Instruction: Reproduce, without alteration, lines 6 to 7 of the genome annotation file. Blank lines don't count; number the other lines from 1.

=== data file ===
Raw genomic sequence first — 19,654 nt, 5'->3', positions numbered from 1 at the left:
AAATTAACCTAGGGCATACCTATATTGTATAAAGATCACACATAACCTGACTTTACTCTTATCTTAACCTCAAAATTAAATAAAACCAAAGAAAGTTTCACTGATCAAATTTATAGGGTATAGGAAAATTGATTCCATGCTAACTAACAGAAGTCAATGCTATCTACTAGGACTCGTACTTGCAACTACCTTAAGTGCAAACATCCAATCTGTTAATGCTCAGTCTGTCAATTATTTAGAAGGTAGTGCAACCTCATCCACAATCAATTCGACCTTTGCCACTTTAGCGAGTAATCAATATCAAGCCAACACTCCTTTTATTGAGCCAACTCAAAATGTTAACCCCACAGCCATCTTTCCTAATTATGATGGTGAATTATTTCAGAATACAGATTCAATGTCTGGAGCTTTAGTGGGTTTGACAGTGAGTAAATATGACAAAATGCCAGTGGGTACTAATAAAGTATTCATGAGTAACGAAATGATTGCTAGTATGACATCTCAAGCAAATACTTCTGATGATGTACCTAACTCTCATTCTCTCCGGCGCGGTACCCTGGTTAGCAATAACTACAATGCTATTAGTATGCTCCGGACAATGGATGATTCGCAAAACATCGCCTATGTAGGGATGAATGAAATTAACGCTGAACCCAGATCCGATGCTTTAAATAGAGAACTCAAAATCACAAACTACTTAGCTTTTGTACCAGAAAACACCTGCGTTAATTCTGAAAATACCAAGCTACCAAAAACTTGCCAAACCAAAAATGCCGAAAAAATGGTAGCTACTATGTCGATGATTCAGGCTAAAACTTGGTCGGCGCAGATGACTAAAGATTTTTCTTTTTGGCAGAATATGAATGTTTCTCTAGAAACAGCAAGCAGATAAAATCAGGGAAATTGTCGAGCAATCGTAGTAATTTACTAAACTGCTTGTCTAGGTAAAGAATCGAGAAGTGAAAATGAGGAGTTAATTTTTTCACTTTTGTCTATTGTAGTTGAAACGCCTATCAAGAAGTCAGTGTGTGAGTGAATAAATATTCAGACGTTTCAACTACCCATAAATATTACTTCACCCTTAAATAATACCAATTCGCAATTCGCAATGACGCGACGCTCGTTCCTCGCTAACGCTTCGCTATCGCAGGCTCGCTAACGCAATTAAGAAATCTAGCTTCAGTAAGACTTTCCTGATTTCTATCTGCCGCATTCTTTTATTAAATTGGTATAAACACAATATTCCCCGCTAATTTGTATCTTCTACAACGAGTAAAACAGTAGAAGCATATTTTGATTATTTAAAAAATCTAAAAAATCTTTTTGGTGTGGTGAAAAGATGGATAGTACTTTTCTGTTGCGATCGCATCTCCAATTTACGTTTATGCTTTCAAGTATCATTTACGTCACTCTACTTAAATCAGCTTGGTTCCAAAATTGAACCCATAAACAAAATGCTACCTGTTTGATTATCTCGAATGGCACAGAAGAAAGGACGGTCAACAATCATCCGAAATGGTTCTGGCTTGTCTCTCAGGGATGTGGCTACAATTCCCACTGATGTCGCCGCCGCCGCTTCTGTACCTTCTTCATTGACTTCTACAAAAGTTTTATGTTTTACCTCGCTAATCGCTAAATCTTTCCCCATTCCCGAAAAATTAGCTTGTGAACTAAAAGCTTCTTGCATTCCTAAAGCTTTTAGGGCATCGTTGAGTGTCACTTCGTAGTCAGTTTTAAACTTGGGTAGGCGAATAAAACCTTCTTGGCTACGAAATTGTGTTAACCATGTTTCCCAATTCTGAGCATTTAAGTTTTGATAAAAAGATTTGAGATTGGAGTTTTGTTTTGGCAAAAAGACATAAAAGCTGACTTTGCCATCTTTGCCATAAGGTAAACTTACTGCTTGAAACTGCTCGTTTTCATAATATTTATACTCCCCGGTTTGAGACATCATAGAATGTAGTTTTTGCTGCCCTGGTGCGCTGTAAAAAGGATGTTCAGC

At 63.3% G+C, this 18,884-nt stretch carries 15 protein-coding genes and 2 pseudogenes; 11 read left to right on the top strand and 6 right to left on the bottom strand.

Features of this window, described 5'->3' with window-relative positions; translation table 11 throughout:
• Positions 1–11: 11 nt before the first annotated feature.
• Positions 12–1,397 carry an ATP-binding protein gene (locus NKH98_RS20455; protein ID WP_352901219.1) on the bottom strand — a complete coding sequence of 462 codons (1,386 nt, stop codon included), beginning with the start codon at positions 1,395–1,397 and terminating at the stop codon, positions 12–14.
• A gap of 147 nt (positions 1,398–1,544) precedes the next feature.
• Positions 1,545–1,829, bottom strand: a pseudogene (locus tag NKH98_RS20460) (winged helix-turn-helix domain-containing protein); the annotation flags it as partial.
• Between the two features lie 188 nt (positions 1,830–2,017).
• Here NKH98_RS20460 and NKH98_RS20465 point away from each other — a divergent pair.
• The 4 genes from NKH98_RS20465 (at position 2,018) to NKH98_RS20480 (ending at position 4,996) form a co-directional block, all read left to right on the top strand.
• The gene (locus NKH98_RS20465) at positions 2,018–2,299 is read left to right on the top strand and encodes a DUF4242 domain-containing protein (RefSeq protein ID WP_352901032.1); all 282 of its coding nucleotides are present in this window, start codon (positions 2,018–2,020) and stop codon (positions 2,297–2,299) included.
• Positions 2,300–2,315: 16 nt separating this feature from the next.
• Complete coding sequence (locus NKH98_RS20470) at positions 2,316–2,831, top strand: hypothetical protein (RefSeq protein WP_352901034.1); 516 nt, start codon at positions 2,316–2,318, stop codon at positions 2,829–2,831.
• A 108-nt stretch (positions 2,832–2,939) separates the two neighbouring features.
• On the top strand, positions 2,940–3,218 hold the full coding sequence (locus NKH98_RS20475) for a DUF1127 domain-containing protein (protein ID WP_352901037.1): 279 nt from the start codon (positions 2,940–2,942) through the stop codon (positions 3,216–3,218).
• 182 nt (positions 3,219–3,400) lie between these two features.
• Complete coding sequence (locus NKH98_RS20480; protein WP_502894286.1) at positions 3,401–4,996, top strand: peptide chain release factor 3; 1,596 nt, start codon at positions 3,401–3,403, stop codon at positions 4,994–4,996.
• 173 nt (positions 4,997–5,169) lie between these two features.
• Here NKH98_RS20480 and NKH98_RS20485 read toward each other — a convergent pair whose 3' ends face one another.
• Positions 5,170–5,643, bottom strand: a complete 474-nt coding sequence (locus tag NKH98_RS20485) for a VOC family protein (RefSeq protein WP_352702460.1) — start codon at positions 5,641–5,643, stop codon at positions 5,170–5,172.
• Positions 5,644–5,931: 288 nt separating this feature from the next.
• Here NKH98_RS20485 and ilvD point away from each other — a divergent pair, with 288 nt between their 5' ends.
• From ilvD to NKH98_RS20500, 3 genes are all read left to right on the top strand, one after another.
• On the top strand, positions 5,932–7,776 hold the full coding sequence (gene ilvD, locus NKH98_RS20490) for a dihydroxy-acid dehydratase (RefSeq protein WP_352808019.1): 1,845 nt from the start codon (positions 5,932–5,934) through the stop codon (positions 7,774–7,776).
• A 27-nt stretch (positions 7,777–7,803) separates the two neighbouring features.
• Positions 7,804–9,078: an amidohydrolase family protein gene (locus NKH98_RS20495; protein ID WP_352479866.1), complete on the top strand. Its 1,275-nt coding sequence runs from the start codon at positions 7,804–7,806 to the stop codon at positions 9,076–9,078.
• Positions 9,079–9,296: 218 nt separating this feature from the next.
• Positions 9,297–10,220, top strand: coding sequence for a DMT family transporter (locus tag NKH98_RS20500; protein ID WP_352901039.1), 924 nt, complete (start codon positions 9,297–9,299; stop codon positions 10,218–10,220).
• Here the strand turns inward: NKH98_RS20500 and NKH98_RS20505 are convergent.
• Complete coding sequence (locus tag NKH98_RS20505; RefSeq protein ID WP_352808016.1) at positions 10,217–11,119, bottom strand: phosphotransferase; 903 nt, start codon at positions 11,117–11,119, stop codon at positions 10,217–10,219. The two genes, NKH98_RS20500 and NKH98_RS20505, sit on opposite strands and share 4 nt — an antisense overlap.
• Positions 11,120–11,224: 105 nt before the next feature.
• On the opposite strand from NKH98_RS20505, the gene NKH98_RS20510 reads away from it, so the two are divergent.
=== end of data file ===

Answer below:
• Positions 12–1,397 carry an ATP-binding protein gene (locus NKH98_RS20455; protein ID WP_352901219.1) on the bottom strand — a complete coding sequence of 462 codons (1,386 nt, stop codon included), beginning with the start codon at positions 1,395–1,397 and terminating at the stop codon, positions 12–14.
• A gap of 147 nt (positions 1,398–1,544) precedes the next feature.